Sarah C. E. Ross, an associate Professor of English at Te Herenga Waka, Victoria University of Wellington. She is the author of Women, Poetry, and Politics in Seventeenth-Century Britain (2015), and co-editor of Editing Early Modern Women (2016), Women Poets of the English Civil War (2017), and Early Modern Women’s Complaint: Gender, Form, and Politics (2020)

Michelle O’Callaghan, a Professor of Early Modern Literature at the University of Reading. Callaghan has released a number of books, her most recent on being Crafting Poetry Anthologies in Renaissance England: Early Modern Cultures of Recreation (Cambridge, 2020)

Jake Arthur, who is a Clarendon Scholar at Oxford University. His thesis ‘The stuffe not ours’ (preliminary title) investigates the translation and paraphrase of early modern women's writing in an effort to restore the expressive and intellectual potential of "derivative" works. Arthur is co-editor of the poetry section of the upcoming Palgrave Encyclopaedia of Early Modern Women’s Writing. He has also co-authored a chapter in Early Modern Women and Complaint: Gender, Form and Politics (2020).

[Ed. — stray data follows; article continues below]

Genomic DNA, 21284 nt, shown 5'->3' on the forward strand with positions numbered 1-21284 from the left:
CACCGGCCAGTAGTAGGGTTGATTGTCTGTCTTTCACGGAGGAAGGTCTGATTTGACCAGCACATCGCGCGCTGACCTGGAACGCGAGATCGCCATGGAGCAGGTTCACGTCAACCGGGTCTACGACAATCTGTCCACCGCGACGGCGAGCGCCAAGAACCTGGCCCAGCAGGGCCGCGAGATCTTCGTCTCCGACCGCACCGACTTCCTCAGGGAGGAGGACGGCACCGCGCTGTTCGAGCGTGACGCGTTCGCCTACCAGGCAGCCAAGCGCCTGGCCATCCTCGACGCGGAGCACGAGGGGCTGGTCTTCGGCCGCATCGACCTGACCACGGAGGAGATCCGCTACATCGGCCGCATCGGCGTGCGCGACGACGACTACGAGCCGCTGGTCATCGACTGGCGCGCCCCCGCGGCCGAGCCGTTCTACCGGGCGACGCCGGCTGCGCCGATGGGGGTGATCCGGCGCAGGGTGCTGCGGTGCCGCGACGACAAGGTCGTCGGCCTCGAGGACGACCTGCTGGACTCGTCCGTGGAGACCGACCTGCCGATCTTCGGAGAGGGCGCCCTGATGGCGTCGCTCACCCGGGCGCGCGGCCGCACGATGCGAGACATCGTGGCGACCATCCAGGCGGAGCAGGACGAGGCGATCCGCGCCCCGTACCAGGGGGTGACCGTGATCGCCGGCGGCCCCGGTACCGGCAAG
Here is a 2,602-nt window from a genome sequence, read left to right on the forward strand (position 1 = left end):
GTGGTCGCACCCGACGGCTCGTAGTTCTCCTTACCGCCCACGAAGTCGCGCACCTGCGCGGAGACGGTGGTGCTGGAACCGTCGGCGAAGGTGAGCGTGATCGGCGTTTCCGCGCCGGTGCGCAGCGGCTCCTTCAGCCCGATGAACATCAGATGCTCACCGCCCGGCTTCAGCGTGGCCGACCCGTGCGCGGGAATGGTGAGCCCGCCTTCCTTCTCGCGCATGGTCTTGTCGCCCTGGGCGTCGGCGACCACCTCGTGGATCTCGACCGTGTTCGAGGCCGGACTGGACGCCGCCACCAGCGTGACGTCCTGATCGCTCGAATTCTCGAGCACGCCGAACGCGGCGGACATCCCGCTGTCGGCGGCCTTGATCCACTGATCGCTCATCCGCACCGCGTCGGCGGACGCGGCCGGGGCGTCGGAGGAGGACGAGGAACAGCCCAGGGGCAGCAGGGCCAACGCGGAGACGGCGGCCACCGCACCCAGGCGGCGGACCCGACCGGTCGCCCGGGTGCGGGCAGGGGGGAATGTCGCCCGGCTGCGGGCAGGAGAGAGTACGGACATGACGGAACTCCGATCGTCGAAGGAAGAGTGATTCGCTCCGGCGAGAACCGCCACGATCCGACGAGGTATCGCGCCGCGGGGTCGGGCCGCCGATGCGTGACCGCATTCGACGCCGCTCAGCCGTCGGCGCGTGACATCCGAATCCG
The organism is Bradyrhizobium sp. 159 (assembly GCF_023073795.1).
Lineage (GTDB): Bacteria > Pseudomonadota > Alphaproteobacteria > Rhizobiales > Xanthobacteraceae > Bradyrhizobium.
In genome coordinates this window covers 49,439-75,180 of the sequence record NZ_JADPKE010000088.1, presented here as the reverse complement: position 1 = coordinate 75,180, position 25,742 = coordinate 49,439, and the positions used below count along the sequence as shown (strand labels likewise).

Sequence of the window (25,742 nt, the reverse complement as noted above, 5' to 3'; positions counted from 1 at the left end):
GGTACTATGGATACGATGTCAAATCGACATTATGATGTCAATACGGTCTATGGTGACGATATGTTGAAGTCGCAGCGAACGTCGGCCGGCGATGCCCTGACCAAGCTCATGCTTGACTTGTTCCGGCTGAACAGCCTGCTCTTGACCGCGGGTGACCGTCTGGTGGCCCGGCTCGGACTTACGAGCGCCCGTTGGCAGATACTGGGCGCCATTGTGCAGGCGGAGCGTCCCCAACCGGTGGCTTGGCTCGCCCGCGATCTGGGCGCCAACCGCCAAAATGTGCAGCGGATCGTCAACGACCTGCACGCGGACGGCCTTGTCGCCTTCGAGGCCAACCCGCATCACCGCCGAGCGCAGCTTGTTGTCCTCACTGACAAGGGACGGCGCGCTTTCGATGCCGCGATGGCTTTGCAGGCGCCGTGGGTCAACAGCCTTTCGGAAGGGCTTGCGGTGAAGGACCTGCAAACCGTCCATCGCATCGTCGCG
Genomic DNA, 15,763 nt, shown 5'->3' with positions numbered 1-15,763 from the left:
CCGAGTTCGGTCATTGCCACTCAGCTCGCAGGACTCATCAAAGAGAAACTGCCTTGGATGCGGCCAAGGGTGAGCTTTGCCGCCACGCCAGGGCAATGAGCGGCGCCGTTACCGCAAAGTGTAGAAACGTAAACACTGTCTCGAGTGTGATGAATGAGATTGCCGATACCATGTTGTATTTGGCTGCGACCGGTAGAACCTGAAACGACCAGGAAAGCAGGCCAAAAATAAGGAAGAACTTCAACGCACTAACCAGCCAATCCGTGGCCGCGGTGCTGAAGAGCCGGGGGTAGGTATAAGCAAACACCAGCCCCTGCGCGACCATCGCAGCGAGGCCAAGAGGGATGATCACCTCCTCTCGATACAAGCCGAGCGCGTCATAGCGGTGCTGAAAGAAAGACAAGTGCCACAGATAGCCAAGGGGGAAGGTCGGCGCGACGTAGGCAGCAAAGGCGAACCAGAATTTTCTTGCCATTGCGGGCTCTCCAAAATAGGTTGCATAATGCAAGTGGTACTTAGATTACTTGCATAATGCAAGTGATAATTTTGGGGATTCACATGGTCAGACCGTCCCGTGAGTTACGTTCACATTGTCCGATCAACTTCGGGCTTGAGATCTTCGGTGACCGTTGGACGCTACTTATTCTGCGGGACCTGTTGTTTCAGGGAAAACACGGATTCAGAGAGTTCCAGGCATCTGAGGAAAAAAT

Professor Mitchell Whitelaw, is an academic, writer and currently a professor of design at the School of Art and Design at the Australian National University. His work has appeared in journals including Leonardo, Digital Creativity, Digital Humanities Quarterly, and Senses and Society.

Findings edit

As a result of the development of this index, it was found that the English women who engaged with and wrote complaint was totalled at 43 female complaint writers and 512 poems between the years of 1530 and 1680. This includes 66 poems that were transcribed (copied) into a new form. The woman who contributed the largest amount of complaint poetry to the index was Lady Mary Wroth, with a total of 117 which was mostly found in her prose romance The Countess of Montgomerie’s Urania, her sonnet sequence Pamphilia to Amphilanthus and her play Love’s Victory.